*

FryS-MoabIsMyWashpotStephen Fry, MOAB IS MY WASHPOT (Penguin)

a) A fatuous, wasted, degenerate and wholly useless existence captured in delicate, lyrical and exquisitely realised prose.

b) Lightly amusing anecdotes and tender reminiscences of the great men and women encountered during a rich, varied and rewarding lifetime, fondly remembered in the tranquil evening of a career of public service.

c) The autobiography of a dizzying life fuelled by the lust for power and the search for ever more degrading downward paths of repulsive sexual adventuring and self-destructive debaucheries: the unrepentant libertine author seeks revenge on his many enemies and tears the lid off the private life of blameless churchmen and librarians.

Fry`s autobiography is all and none of these. Too old to rock and roll, too young to die, the author looks back with bruising frankness at his life so far.

I finally got around to listening to Fry’s first biography – I really enjoyed The Fry Chronicles (which started me on my recent audio-biography binging road) and More Fool Me. This one focuses exclusively on his childhood, with the occasional mention of his work and colleagues/friends to come. It’s funny, honest, doesn’t sugar-coat his weaknesses and bad behaviour. He offers plenty of opinions on society, literature, schooling, Britain and so forth. Moab is My Washpot is a good listen, but I think the two follow up volumes are far superior.

*

MartinS-BornStandingUpSteve Martin, BORN STANDING UP: A COMIC’S LIFE (Simon & Schuster)

In the mid-70s, Steve Martin exploded onto the comedy scene. By 1978 he was the biggest concert draw in the history of stand-up. In 1981 he quit forever. Born Standing Up is, in his own words, the story of “why I did stand-up and why I walked away”.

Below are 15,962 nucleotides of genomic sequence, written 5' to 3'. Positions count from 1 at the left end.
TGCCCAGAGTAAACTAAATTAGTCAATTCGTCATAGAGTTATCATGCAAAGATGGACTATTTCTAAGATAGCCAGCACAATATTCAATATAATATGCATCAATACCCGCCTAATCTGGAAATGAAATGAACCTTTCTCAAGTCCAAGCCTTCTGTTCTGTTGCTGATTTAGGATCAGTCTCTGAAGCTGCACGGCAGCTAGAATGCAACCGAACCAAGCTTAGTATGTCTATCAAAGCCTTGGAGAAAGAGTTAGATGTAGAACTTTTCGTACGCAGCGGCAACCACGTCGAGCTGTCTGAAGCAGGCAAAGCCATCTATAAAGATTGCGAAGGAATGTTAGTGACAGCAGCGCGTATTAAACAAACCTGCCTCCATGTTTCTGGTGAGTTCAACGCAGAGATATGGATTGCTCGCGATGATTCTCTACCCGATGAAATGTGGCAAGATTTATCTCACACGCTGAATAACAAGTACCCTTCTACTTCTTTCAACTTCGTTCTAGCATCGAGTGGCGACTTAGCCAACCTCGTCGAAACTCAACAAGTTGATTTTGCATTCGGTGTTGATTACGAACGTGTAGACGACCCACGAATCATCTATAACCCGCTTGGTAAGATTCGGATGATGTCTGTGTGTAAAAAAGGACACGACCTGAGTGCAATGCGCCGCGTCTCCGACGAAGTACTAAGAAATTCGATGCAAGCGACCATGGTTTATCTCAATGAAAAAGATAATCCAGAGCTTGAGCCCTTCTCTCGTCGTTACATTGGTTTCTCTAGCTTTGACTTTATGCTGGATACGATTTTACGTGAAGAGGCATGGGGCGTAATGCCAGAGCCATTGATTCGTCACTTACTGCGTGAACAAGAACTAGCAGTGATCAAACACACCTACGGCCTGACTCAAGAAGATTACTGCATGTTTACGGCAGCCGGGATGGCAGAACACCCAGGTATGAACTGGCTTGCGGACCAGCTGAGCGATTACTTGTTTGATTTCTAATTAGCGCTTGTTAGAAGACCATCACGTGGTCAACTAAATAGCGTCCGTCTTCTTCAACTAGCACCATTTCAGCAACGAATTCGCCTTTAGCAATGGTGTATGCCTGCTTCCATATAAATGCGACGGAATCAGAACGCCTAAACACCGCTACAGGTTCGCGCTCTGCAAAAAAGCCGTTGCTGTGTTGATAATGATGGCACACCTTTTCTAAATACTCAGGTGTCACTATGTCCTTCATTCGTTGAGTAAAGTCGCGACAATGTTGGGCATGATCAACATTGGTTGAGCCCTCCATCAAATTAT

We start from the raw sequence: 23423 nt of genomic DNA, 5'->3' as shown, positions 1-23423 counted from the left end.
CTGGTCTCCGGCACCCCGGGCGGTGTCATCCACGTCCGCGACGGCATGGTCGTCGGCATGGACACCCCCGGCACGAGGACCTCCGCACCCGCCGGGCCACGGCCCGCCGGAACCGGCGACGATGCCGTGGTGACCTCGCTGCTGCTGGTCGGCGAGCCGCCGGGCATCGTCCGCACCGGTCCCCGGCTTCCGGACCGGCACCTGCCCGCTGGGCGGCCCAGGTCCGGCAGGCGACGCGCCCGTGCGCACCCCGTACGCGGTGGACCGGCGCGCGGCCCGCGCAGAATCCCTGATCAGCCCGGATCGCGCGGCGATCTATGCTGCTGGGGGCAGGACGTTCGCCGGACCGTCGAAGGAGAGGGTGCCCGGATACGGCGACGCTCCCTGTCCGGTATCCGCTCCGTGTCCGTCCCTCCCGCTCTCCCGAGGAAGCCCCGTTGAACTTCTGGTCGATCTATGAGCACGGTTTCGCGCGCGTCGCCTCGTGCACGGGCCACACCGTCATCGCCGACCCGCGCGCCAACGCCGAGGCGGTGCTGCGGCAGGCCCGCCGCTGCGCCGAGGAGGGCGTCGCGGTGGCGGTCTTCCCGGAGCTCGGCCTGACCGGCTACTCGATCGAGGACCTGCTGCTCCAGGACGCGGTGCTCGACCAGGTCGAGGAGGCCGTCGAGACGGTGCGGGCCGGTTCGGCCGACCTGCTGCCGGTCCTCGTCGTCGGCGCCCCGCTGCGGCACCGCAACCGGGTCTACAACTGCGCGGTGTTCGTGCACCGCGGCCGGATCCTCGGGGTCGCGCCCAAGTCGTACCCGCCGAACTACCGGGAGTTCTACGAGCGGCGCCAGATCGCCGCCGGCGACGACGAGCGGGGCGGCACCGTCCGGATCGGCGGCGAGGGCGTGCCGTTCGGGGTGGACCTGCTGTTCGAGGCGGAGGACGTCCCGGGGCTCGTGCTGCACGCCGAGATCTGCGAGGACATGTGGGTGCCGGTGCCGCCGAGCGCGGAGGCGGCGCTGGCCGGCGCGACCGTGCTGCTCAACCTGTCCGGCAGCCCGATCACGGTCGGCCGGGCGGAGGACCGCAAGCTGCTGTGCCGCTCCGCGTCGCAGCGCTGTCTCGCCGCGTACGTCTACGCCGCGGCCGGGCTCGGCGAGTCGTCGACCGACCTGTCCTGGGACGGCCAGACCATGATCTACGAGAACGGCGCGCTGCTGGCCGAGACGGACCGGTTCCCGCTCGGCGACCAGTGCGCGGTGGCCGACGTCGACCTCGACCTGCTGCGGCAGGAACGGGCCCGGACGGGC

At age 10 Martin started his career at Disneyland, selling guidebooks in the newly opened theme park. In the decade that followed, he worked in the Disney magic shop and the Bird Cage Theatre at Knott’s Berry Farm, performing his first magic/comedy act a dozen times a week. The story of these years, during which he practiced and honed his craft, is moving and revelatory.

Martin illuminates the sacrifice, discipline, and originality that made him an icon and informs his work to this day. To be this good, to perform so frequently, was isolating and lonely. It took Martin decades to reconnect with his parents and sister, and he tells that story with great tenderness. Martin also paints a portrait of his times: the era of free love and protests against the war in Vietnam, the heady irreverence of The Smothers Brothers Comedy Hour in the late 60s, and the transformative new voice of Saturday Night Live in the 70s.

I didn’t know what to expect from Born Standing Up. This covers the part of Martin’s career that I am utterly unfamiliar with. There are mentions of some of his later (but still early-ish) movies and television work, but this book covers Martin’s introduction to show-business, stand-up comedy and eventually television. It’s an interesting introduction to his work, his opinions on comedy and “where he came from”. I hope

*

MillerA-TheYearOfReadingDangerouslyUKAndrew Miller THE YEAR OF READING DANGEROUSLY: HOW FIFTY GREAT BOOKS SAVED MY LIFE (Fourth Estate)

An editor and writer’s vivaciously entertaining, and often moving, memoir – a true story that reminds us why we should all make time in our lives for books.